The Problem with Karen Kingsbury's Princess Books
This morning I was a scientist studying lions and a magic doctor healing giraffes. I was a three-year-old girl holding a baby jaguar; I was a pony running through a candy forest. I was friends with a lion, a little girl, a pony, and finally, a princess.
The princess, my 3-year-old daughter Rosie, put on a pink and white nightgown. "I think this twirls," she said, experimenting. "I must be a princess!"
Like any modern mom, I'm wary of Cinderella eating my daughter. I decided it was time to conduct some research. "What do princesses do?" I asked."I don't know," she said, disinterested. "They organize things." Then, she added nonchalantly, "Sometimes people think I'm a princess … because they think I'm pretty. Hey Mom, chase me!"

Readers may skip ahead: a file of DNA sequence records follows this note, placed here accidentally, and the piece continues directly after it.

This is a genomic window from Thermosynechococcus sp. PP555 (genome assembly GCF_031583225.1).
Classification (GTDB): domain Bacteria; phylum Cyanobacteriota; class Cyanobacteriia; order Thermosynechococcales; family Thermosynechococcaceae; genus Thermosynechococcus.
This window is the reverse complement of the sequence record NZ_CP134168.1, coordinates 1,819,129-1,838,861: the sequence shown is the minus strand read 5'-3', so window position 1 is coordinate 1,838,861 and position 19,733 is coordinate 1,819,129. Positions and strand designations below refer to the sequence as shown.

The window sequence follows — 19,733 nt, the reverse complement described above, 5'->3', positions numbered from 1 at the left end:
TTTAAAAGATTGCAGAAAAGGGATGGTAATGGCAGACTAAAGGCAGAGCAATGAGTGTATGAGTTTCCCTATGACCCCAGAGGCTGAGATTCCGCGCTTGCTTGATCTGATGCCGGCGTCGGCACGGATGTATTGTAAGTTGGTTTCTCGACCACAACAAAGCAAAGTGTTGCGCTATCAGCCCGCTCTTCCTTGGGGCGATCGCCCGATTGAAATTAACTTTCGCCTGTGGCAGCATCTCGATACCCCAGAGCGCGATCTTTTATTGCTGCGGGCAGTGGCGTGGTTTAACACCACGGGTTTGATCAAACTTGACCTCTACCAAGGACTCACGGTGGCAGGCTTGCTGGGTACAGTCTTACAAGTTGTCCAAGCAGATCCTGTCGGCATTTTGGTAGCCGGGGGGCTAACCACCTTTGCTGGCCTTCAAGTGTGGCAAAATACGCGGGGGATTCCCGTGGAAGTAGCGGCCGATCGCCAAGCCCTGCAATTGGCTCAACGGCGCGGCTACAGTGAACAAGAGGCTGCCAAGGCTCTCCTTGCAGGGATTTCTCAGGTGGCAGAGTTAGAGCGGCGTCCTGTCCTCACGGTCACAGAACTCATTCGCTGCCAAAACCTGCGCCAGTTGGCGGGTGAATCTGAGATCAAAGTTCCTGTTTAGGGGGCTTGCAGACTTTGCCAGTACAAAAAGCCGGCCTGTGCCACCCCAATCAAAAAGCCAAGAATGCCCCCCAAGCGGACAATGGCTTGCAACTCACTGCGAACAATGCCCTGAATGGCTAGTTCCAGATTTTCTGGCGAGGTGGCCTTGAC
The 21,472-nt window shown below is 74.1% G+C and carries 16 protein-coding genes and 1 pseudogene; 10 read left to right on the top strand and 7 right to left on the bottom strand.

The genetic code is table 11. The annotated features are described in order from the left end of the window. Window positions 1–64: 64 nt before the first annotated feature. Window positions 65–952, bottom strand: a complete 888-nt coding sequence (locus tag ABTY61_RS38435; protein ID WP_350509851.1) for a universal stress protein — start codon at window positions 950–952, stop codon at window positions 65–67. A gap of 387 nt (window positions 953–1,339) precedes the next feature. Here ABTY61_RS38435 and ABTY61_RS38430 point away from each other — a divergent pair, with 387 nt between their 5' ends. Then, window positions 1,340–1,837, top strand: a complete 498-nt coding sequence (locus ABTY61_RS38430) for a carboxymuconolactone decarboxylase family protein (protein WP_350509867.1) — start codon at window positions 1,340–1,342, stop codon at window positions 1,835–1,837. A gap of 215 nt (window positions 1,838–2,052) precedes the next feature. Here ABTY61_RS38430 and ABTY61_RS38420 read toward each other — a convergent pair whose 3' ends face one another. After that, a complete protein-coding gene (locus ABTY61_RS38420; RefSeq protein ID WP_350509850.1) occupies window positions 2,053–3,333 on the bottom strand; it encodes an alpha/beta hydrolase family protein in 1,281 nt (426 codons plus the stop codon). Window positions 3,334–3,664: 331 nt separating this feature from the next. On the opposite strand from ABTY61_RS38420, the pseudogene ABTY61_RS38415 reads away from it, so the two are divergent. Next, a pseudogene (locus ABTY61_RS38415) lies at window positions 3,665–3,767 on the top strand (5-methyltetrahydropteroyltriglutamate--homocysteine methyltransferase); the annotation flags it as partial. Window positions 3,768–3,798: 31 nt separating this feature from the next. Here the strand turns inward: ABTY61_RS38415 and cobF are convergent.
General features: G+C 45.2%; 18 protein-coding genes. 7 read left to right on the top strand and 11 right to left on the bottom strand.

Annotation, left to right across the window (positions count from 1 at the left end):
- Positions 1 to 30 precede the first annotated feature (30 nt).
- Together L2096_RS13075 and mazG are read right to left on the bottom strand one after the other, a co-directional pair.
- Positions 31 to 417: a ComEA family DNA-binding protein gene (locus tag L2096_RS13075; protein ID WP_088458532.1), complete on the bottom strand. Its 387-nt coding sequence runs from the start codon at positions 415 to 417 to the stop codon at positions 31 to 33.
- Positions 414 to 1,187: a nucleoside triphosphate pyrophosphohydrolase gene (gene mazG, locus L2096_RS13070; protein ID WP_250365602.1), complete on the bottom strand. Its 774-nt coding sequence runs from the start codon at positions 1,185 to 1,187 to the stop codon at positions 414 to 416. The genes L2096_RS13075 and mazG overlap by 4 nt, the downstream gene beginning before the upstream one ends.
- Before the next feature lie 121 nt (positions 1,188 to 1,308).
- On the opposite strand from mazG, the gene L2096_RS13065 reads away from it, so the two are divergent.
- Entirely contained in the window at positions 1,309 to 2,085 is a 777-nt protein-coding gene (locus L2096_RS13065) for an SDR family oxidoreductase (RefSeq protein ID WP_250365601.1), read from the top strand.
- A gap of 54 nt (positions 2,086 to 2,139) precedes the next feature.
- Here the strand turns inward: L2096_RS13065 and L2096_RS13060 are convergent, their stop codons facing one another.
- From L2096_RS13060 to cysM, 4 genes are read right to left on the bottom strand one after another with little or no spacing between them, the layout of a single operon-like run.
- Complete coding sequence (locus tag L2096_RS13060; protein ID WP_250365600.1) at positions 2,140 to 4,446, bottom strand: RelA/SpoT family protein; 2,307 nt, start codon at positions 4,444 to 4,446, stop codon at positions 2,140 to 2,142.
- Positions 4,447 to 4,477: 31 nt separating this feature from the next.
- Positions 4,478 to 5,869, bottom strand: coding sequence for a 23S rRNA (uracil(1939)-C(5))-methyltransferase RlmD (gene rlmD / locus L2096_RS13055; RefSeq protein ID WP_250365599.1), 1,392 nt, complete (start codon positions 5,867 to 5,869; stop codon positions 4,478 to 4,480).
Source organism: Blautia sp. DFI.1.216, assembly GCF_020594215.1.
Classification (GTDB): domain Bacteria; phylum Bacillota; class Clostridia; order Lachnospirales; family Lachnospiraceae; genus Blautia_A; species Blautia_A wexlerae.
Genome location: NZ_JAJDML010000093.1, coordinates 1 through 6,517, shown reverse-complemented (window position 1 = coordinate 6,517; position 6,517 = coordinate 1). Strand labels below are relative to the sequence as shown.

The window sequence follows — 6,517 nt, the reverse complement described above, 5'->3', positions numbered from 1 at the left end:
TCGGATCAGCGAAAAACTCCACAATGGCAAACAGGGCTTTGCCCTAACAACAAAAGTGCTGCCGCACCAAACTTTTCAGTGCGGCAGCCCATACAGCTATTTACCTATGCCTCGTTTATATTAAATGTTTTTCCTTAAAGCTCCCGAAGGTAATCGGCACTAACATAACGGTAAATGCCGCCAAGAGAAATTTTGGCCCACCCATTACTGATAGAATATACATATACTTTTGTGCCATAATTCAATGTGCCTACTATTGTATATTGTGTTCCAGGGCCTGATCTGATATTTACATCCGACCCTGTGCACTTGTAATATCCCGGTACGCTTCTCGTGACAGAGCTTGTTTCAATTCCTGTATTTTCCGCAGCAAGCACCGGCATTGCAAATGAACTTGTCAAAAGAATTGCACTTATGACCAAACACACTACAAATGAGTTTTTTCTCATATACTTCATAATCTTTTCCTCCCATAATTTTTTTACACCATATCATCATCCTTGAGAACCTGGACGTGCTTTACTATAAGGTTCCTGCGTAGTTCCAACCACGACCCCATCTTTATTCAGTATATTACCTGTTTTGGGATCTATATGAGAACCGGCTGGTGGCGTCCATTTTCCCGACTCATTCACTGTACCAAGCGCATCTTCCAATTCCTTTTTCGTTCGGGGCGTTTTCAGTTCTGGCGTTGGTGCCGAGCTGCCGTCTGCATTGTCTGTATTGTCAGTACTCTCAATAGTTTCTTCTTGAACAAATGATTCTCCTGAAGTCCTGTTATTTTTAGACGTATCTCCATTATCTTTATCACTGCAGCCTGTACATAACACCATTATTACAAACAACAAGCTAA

I'm relieved that Rosie consistently chooses to play tag or lions before playing princess, especially if what makes a princess a princess is just beauty.
Let me be clear: I have nothing against twirly skirts, telling our daughters that they are beautiful, or fairy ...1